June 25, 2019

Taking comfort in the light

Parashat Va’era (Exodus 6:2-9:35)

My toddler children sleep with all of the lights on.

I do not remember how it started. It could have been loud noises, an odd shadow on the wall, a bad dream.

I do remember trying to trick them with a nightlight. The small flicker was almost offensive. Protests, crying, negotiating … and all that was by my husband and me. For weeks, my kids pushed, and for weeks, we pushed back. The closet lights, the bathroom light, the hallway light — all of them had to be on. The final straw was when my daughter explained, “But Mommy, it is so dark. The darkness gets darker. Please, just leave the lights on.”

And so the lights stay on. Because of that, we have three children who sleep through the night. Do not bother asking about our electric bill.

My daughter’s question remains. When we face dark times, what happens to our spirit when life seems to get darker? When we think we have hit rock bottom and, somehow, the bottom continues to give out beneath, is our soul damaged in the process?

I recently read an article about “cavers.” James M. Tabor, author of “Blind Descent: The Quest to Discover the Deepest Cave on Earth,” researches the men and women who descend on underground explorations for months at a time. Tabor questions the cavers’ mental and physical ability when experiencing extreme weather, isolation and absolute darkness.

A fascinating discovery is that each human being reacts differently to the dark. For some, all it takes is a day or two for anxiety to erupt. For others, it may take longer. The point being: Darkness affects all and, certainly, our minds become a casualty. It just depends on how much darkness someone can endure before reaching his or her breaking point. For those who think there is a point of no return, is salvation possible?

With the introduction of the plagues unleashed against Egypt in Va’era, we witness a darkening of darkness, a slow breakdown of the human spirit. During the Passover seder, we are accustomed to naming the plague of darkness. However, with a closer reading of the text, it is possible that several plagues of darkness befell Egypt, each plague darker than the former, slowly and intentionally weakening the hearts of the Egyptians.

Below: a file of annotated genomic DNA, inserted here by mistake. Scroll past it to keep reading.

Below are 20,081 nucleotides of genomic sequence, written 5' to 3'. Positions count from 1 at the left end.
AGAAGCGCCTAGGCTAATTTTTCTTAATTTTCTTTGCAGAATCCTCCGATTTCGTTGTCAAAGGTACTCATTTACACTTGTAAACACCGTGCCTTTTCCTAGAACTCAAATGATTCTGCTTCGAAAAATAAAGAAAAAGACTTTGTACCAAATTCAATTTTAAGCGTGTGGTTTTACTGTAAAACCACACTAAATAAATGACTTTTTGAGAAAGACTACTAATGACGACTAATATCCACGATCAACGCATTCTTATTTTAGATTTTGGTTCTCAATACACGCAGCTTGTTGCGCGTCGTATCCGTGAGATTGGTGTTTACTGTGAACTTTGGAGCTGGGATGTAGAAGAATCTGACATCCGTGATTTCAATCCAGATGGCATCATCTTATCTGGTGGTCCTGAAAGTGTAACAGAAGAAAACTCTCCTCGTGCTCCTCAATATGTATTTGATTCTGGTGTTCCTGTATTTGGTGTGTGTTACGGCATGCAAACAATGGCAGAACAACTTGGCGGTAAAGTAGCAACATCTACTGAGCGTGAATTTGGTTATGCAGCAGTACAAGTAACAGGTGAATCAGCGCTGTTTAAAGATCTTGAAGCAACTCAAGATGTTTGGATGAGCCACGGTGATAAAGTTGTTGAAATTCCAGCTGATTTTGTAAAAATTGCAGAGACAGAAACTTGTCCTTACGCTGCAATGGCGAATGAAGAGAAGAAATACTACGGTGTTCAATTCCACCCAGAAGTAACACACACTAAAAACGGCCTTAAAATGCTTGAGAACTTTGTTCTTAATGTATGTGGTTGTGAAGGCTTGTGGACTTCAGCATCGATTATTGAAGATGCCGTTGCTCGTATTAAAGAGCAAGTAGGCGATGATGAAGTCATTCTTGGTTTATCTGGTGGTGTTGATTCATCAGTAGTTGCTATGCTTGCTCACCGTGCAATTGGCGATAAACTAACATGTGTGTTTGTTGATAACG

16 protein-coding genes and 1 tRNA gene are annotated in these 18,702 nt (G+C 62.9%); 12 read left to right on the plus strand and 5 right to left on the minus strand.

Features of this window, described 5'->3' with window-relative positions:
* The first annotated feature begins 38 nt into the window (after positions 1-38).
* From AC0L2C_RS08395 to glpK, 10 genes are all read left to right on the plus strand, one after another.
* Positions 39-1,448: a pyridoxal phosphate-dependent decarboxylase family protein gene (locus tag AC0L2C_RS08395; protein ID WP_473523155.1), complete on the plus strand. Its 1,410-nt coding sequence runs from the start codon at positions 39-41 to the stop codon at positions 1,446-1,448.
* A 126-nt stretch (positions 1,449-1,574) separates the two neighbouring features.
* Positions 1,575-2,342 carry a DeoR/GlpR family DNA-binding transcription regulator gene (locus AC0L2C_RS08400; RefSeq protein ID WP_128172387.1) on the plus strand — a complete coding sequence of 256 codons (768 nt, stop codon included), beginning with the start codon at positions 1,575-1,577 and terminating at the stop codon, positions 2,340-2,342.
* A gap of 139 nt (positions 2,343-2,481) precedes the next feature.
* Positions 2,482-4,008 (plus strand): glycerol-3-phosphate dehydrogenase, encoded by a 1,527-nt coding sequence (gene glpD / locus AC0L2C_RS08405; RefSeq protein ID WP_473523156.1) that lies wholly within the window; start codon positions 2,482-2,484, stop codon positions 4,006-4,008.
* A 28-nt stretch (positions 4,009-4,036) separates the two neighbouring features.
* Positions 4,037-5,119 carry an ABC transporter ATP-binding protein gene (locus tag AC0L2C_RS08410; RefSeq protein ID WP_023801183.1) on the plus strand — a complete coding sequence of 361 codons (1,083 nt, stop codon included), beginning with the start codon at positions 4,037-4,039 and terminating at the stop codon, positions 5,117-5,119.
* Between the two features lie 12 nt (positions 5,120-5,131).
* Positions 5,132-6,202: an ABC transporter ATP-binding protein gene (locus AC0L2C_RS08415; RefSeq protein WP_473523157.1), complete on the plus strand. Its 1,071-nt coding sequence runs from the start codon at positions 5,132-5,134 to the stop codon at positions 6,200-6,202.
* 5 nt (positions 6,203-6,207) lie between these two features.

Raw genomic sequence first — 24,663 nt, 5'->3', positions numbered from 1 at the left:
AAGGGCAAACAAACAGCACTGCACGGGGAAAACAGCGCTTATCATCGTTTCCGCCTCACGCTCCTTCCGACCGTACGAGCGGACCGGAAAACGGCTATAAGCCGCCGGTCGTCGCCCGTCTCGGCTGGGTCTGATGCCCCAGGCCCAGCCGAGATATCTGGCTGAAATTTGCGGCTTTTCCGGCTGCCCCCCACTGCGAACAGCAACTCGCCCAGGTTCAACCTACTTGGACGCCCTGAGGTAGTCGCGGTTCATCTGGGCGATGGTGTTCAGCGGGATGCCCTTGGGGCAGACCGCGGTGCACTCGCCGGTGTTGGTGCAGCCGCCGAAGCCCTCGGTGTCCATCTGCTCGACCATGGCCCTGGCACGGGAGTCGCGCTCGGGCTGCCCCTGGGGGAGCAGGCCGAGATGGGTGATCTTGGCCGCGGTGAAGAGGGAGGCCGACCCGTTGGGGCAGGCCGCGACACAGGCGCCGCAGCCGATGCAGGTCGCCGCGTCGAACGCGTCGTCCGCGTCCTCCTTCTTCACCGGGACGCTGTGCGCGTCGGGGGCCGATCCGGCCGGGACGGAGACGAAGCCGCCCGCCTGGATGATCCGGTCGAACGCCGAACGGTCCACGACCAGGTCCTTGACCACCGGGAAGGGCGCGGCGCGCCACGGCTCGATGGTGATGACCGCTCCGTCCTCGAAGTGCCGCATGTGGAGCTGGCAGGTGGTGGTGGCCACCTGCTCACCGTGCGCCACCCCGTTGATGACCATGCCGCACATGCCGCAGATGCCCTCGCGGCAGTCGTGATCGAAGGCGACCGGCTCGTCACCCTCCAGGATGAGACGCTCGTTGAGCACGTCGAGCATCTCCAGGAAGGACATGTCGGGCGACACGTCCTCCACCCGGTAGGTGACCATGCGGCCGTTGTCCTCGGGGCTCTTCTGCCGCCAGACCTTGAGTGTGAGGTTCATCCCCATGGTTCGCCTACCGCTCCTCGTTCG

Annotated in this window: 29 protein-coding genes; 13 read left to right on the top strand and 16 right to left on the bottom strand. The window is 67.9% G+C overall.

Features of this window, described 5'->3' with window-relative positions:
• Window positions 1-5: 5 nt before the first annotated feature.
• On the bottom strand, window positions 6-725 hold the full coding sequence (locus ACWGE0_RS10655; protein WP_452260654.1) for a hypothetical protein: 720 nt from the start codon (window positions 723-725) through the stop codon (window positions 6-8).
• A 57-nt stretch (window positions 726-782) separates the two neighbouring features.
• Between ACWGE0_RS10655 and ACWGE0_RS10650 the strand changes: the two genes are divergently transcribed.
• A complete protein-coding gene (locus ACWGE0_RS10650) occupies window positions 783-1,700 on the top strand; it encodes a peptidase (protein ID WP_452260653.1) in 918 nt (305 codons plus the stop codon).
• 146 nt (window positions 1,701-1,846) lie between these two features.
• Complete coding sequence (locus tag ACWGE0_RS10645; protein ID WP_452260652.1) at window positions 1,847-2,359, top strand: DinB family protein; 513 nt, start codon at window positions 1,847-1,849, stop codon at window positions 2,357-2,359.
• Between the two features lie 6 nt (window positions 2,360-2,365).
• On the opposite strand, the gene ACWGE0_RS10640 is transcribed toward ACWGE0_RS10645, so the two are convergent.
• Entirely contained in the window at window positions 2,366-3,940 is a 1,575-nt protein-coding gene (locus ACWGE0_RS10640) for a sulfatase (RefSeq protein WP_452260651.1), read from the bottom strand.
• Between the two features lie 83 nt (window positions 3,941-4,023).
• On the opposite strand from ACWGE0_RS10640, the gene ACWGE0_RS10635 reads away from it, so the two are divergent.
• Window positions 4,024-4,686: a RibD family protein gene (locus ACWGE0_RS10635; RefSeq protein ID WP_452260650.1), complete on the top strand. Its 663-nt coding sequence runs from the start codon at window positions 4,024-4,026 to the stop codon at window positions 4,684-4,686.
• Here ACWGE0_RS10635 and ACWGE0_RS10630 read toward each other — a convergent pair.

“Then the Lord said to Moses and Aaron, ‘Each of you take handfuls of soot from the kiln, and let Moses throw it toward the sky in the sight of Pharaoh’ ” (Exodus 9:8). A taste of night comes as Moses throws dirt before Pharaoh’s eyes, impairing his sight. Later in the Torah, locusts suffocate Egypt and “the land was darkened” (Exodus 10:15). And with the penultimate plague, “The Lord said to Moses, ‘Hold out your arm toward the sky that there may be darkness upon the land of Egypt, a darkness that can be touched” (Exodus 10:21). 

rabbi-nicole-guzikExodus Rabbah teaches that this last darkness is the most crippling. A darkness as thick as a coin, similar to the film that forms when one has a cataract. A darkness that enters your throat and nostrils; a darkness that makes it hard for one to breathe, move or stand. A darkness that paralyzes the body and constrains the soul.

Bible scholar Avivah Zornberg explores this tortuous, systematic darkening of darkness. She contends that, according to the medieval commentator Rashi, no repentance is possible in this kind of dark. In this kind of darkness, it really may be impossible to return. 

Is it true? Is there a kind of darkness in which, once experienced, it is impossible to gain sanity?

It occurs to me that we must never let those we love get to this point. Or at the very least, we should try to save them with every possible attempt. Who experiences absolute darkness? Those who never feel the warmth of another or see sparks of hope breaking the gloom of night.

In our liturgy, we read “Or chadash al Tzion ta’ir, v’nizkeh chulanu m’heirah l’oro. Baruch atah, Adonai, yotzeir ham’orot.” Translation: “Shine a new light upon Zion, that we all may swiftly merit its radiance. Praised are You, Adonai, Creator of all heavenly lights.”

Commentators explain that this light is what the righteous will experience in the world to come. I humbly posit that this light is what the righteous offer in this world so that those drowning in seas of darkness have something to hold onto.

Rays of light: squeezing someone’s hand when they would otherwise feel utterly alone; calling someone in mourning and offering an “I’m thinking about you”; a handwritten letter to someone who needs lifting, healing. Repeatedly turning on the light. Never shutting the door to the possibility of hope.

Even the smallest flicker of a flame holds the potential to pierce the solitude of night.

The lights remain on in our home. My children are comforted. And that is fine by me.

Rabbi Nicole Guzik is a rabbi at Sinai Temple.